Tuesday--October 1
, 2002—Ground Zero Plus 384
Vigilance Change
Not Regime Change

Cliff McKenzie
   Editor, New York City Combat Correspondent News

       GROUND ZERO, New York City, October 1--World leaders don't like the idea of another nation deciding when it is time for a "regime change."  In fact, there is a an international law prohibiting it.
       It's kind of like a mafia pact.   "I won't topple you if you won't topple me."
       I liken it to the guy next door who, in the privacy of his house, beats his wife.   He says, "I have a right to do what I want on my own property."
       Sovereignty is used by some as an excuse to violate all kinds of moral principles.   Despotic leaders of nations like the power of knowing they can do anything they want inside their countries with impunity--at least, without threat of their regime being toppled by other nations who subscribe to the United Nations pact that says toppling nations is a "no-no."

       It's kind of like looking in a neighbor's window as he or she beats the children and being restrained from crashing in the house to stop it, because this absurd law says the "head of household" can do whatever he or she wants without threat of someone coming in and pulling the rug.
        The world "is not its brother's keeper."
        Three of the world's most influential nations are unwavering in their opposing President Bush's formula that says if Iraq doesn't comply with any of the regulations for arms inspection he wants to attack.   Russia, China and France vehemently oppose that strategy.
         France's foreign minister, Dominique de Villepin wrote in the newspaper Le Monde that, "Iraq constitutes a potential  menace to regional and international security."  But, he added, "an action whose stated goal from the outset is regime change would be against international law and open the way to all sorts of abuses."
         It is clear nations don't like other nations sticking their nose in their business, even if that business includes the widespread destruction of people within a nation's borders.    Saddam Hussein is one of the few world leaders who killed tens of thousands of his own people with gas.   The other was Adolph Hitler.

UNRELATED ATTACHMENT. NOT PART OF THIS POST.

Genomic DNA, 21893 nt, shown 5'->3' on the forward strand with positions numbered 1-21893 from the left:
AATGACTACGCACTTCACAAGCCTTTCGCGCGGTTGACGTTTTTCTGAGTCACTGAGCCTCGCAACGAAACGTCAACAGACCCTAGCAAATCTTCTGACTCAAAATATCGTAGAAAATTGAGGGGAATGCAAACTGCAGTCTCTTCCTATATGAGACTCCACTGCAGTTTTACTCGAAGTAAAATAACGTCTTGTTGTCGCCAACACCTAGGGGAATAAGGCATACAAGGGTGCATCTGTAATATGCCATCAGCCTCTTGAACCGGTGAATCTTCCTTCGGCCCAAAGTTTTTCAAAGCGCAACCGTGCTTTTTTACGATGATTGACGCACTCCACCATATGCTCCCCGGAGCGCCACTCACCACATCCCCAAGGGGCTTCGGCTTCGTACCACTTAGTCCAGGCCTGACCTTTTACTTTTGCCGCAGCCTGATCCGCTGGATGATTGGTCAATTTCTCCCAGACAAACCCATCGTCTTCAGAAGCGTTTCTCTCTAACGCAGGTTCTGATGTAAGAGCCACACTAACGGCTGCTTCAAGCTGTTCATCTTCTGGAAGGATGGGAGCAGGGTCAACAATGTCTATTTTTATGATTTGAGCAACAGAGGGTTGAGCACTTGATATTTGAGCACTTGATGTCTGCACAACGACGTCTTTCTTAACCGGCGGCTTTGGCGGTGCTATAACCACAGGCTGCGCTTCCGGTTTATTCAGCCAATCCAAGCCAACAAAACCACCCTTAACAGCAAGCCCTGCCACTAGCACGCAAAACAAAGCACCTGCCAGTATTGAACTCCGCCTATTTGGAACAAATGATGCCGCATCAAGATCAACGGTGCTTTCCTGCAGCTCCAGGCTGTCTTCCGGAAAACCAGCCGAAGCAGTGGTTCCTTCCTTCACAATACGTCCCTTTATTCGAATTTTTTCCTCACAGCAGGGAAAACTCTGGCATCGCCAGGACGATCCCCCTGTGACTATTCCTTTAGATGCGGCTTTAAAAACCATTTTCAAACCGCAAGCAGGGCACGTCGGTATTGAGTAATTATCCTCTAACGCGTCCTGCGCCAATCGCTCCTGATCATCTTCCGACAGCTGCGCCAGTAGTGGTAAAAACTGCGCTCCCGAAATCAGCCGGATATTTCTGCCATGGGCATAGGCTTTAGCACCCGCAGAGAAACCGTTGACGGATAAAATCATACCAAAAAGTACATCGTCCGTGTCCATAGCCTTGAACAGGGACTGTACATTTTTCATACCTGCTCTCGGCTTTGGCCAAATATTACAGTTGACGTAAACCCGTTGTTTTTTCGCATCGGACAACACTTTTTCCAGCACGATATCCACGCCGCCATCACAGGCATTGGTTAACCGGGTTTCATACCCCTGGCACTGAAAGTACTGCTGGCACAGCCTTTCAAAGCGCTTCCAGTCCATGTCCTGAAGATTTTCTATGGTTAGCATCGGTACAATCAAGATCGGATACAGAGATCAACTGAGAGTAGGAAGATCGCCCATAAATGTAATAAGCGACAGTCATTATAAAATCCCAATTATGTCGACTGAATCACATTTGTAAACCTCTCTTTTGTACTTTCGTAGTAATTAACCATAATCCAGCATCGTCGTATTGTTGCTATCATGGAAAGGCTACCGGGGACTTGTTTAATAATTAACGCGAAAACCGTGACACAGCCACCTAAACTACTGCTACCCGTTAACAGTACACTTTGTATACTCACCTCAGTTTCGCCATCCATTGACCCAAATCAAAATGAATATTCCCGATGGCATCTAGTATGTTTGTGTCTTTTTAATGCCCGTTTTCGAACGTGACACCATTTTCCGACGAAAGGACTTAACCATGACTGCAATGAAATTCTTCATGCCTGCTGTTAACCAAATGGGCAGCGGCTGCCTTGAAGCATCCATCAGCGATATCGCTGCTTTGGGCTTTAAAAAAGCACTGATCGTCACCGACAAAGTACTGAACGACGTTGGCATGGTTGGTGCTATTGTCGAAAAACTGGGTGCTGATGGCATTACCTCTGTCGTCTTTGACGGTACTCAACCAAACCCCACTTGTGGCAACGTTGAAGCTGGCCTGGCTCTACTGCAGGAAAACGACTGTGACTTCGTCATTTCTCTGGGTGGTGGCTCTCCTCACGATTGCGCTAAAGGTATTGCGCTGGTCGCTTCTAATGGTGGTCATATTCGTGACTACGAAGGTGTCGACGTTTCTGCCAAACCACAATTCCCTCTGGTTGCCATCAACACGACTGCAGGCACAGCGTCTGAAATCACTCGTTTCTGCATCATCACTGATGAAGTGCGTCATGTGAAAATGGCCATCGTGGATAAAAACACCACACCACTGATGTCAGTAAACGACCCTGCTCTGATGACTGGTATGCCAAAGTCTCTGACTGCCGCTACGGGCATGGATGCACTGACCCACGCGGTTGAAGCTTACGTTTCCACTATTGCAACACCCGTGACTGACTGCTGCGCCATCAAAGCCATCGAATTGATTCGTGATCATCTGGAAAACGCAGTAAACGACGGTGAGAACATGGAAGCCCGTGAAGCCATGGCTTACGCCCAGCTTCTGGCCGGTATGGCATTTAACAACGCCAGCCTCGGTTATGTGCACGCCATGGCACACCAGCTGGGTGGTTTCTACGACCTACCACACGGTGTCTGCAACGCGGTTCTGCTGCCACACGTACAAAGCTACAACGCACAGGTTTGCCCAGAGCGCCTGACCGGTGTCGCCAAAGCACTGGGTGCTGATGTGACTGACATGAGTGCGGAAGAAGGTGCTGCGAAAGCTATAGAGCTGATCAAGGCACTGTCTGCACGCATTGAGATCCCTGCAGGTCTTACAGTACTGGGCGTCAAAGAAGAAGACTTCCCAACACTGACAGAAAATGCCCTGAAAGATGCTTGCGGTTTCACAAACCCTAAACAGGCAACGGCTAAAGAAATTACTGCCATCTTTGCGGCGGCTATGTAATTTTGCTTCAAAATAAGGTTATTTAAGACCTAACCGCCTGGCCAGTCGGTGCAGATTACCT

The principle issue that bothers me is not the reluctance to attack Hussein and free the world from mass destruction threats, but the preservation of the "good old boy's club" where one nation supports another nation's right to inflict harm upon the innocent.     

Nuremberg Trial defendants

         National policies are the result of regimes.   The Nuremberg Trials made it clear there were a host of top officials who endorsed the indiscriminate killing of millions of innocent civilians, and hanged many of them.   But that was before the formation of the United Nations, which originally was called the League of Nations.
       Somewhere along the line the group got together and decided to provide shelter for despotic leaders, or, as some would suggest, to limit the unilateral attack of one nation on another because the invading nation didn't "like what was going on."
       It boils down to what point in time should a neighbor bust down his or her neighbor's door and rescue the people being abused?  

       Most Terrorism upon a nation comes in the form of oppression of its citizens.   Corrupt, selfish governmental leaders who care little about their people have carte blanc to do what they will to whomever they decide to do it to.   If another nation rattles its sword, the leader ducks under the protective umbrella of international law--"Thou Shalt Not Topple My Regime, No Matter How Cruel or Brutal It Is."
       France's de Villepin is more concerned with the precedent America's action against Iraq would create.   His comment that the attack would "open the way to all sorts of abuses," clearly denies access to oppressive nations by others who intend to dismantle one set of leaders for another.
       What if, for example, America topples Hussein and then starts on a rampage around the world to find other nations who aren't "following the party line" and elects to topple their "regimes?"    Where does it stop?